In 1996, Germany won perhaps its most memorable European Championship and its first major championship since reunification. Led by captain Jürgen Klinsmann on offense and Matthias Sammer on defense, the Germans easily defeated the Czech Republic, 2-0, and Russia, 3-0, in the first round. A hard-fought 0-0 draw against Italy completed the first round and saw Germany through to the quarterfinals, where it defeated Croatia 2-1.

This victory set the stage for a classic battle against England, again in Wembley Stadium, in the tournament semifinals. After England jumped in front with a goal in the third minute, the Germans - playing without injured captain Klinsmann - fought back and equalized behind a Stefan Kuntz goal in the 16. minute. Both teams fought through the remainder of regulation and two sudden-death 15-minute overtime periods without scoring, leading to a dramatic penalty kick shootout. In the shootout, German keeper Andreas Köpke held England's sixth attempt, allowing Andreas Möller to stun the Wembley faithful and send Germany through to the final.

In the final, Germany fell behind the same Czech squad it had defeated earlier in the tournament on a controversial (bad) penalty kick decision. Nonetheless, the Germans displayed their usual fighting spirit and tied the game on substitute Oliver Bierhoff's 73. minute header. Regulation ended in a 1-1 tie. Five minutes into the first sudden-death overtime, it was again Oliver Bierhoff who led the Germans to victory with his historic golden goal. Largely because of his outstanding defensive efforts in the tournament, Matthias Sammer was voted "Europe's Player of the Year" after the finals.

Football competitions

Bundesliga

The country's main football competition is the 18-team Bundesliga. Bayern Munich has won a record of twenty championships since the formation of the league in 1963. Hamburger SV is the only team to have played in every Bundesliga season. The second-tier league is known as the 2. Bundesliga. A 3. Liga, to be run directly by the DFB instead of the DFB-affiliated German Football League (DFL, from the German Deutsche Fußball Liga) which operates the two Bundesligen, was introduced in 2008.

German Cup

The German Cup (German: "DFB-Pokal", Deutscher Fußball Bund-Pokal) is a national football tournament held annually since 1952. It is the second most important national title in German football after the Bundesliga championship.

Each football club which participates in the German football league system is entitled to enter the tournament. The clubs of the lower leagues play in regional qualification rounds, with the winners joining the teams of the Bundesliga and 2.Bundesliga in the main round of the tournament in the following year. Each elimination is determined by a single game held on the ground of one of the two participating teams. Since 1985 the final has been held each year at the Olympic Stadium in Berlin. Bayern Munich has won the cup a record 12 times.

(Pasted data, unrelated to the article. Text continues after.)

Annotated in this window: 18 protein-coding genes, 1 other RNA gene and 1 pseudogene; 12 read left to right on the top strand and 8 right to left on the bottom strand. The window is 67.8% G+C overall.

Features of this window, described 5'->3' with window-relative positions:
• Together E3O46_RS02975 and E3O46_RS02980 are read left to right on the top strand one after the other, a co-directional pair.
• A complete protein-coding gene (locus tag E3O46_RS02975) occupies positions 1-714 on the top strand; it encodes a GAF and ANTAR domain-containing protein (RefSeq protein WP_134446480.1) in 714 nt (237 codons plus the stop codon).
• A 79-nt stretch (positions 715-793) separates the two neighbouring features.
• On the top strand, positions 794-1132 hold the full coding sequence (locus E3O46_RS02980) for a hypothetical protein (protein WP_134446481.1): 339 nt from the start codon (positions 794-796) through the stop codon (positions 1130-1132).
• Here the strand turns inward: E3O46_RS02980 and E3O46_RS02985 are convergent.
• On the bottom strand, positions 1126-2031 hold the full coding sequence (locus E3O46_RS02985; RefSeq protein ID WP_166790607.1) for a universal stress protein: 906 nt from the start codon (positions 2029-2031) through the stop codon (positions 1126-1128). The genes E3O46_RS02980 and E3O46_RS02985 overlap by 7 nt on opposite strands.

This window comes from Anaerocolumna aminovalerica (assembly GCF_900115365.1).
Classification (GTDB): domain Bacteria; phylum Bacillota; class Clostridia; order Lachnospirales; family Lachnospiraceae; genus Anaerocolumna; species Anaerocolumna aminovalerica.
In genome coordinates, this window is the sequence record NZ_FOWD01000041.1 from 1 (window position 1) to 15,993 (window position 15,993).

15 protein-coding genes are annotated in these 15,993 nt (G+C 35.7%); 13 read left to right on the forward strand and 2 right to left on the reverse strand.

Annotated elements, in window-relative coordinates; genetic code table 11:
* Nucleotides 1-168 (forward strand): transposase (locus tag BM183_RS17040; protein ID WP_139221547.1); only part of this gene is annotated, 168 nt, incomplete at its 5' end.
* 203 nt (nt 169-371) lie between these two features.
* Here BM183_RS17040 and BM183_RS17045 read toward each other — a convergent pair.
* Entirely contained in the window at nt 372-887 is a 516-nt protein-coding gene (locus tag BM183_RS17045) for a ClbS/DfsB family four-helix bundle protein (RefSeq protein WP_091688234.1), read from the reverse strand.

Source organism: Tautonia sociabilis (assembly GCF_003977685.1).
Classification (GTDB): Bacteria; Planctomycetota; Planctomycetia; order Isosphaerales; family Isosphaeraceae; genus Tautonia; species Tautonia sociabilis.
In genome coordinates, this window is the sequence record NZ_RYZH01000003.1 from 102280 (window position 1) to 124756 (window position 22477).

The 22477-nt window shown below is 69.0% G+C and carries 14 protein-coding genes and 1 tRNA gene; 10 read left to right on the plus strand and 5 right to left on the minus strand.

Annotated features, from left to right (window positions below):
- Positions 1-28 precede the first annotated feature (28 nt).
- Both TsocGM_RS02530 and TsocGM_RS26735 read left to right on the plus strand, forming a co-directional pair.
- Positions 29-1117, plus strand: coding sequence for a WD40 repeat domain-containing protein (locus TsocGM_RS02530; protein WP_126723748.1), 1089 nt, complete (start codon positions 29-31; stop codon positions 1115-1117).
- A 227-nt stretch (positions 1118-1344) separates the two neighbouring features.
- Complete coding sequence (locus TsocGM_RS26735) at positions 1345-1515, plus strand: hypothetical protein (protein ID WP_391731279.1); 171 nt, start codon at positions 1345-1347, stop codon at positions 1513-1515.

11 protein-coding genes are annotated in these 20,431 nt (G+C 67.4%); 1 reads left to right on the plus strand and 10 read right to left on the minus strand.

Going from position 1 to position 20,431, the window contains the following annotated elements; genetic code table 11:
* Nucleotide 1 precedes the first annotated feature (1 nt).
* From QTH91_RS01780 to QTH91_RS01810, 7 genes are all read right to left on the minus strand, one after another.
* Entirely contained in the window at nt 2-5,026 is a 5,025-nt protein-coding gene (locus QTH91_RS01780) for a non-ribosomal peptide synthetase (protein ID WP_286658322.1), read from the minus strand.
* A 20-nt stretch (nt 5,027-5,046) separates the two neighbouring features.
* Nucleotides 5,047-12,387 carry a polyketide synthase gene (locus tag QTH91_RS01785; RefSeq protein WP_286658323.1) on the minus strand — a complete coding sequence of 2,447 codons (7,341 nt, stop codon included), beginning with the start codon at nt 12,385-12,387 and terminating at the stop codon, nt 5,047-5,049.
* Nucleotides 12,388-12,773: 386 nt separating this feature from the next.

The Tschammer-Pokal was the predecessor to today's cup competition. It was introduced in 1934-35 and contested until 1944.

Divided after World War II, Germany had two cup competitions with East German sides competing for the East German Cup (German: "FDGB-Pokal", Freie Deutsche Gewerkschaftsbund-Pokal or Free German Trade Union Federation Cup). Introduced in 1949, the cup was contested annually until 1991 when the tournament was ended in the wake of German re-unification and the merger of the football leagues of the two Germanys.

Participation in European competition

Under current co-efficient rankings, Germany are guaranteed at least three UEFA Champions League spots and three UEFA Cup spots. Clubs finishing first and second in the Bundesliga are put into the group stage of the Champions League and the club finishing third is placed in the third qualification round of the Champions League. Clubs finishing fourth and fifth in the Bundesliga are put into the UEFA Cup. The other spot is allocated to the winner of the DFB Cup. However, if the winner of the DFB Cup has already been granted a place in the Champions League through league standings, then the runner-up will be granted a place in the UEFA Cup. If the DFB Cup winner (or the runner-up in case the winner has already qualified to Champions League) is qualified for the UEFA Cup through league standings, then the sixth place team in the Bundesliga will be awarded the third spot in UEFA Cup. Germany may qualify for an additional UEFA Cup spot through UEFA's Fair Play draw.

See also

References

External links


in Munich, venue for the 2006 FIFA World Cup opening game]]
in Munich during a 2006 World Cup match]]